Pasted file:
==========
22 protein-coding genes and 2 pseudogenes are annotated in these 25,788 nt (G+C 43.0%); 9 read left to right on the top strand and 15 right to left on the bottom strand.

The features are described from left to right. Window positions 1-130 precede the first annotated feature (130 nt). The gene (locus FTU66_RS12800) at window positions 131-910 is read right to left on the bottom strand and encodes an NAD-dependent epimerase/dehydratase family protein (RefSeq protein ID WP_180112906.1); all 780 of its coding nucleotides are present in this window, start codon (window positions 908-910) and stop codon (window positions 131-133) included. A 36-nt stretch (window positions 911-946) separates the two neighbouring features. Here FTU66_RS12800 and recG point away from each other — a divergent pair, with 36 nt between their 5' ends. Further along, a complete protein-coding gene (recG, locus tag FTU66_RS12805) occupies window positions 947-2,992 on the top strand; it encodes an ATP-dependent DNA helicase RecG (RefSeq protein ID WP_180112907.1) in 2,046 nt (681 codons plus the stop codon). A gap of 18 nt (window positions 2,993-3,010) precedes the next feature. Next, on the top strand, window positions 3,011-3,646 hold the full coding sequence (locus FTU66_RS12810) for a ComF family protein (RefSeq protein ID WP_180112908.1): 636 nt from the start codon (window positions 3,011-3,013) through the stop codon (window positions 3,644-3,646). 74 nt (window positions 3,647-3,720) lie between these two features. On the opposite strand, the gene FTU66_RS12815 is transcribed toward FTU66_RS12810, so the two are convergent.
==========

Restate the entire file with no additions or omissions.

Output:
22 protein-coding genes and 2 pseudogenes are annotated in these 25,788 nt (G+C 43.0%); 9 read left to right on the top strand and 15 right to left on the bottom strand.

The features are described from left to right. Window positions 1-130 precede the first annotated feature (130 nt). The gene (locus FTU66_RS12800) at window positions 131-910 is read right to left on the bottom strand and encodes an NAD-dependent epimerase/dehydratase family protein (RefSeq protein ID WP_180112906.1); all 780 of its coding nucleotides are present in this window, start codon (window positions 908-910) and stop codon (window positions 131-133) included. A 36-nt stretch (window positions 911-946) separates the two neighbouring features. Here FTU66_RS12800 and recG point away from each other — a divergent pair, with 36 nt between their 5' ends. Further along, a complete protein-coding gene (recG, locus tag FTU66_RS12805) occupies window positions 947-2,992 on the top strand; it encodes an ATP-dependent DNA helicase RecG (RefSeq protein ID WP_180112907.1) in 2,046 nt (681 codons plus the stop codon). A gap of 18 nt (window positions 2,993-3,010) precedes the next feature. Next, on the top strand, window positions 3,011-3,646 hold the full coding sequence (locus FTU66_RS12810) for a ComF family protein (RefSeq protein ID WP_180112908.1): 636 nt from the start codon (window positions 3,011-3,013) through the stop codon (window positions 3,644-3,646). 74 nt (window positions 3,647-3,720) lie between these two features. On the opposite strand, the gene FTU66_RS12815 is transcribed toward FTU66_RS12810, so the two are convergent.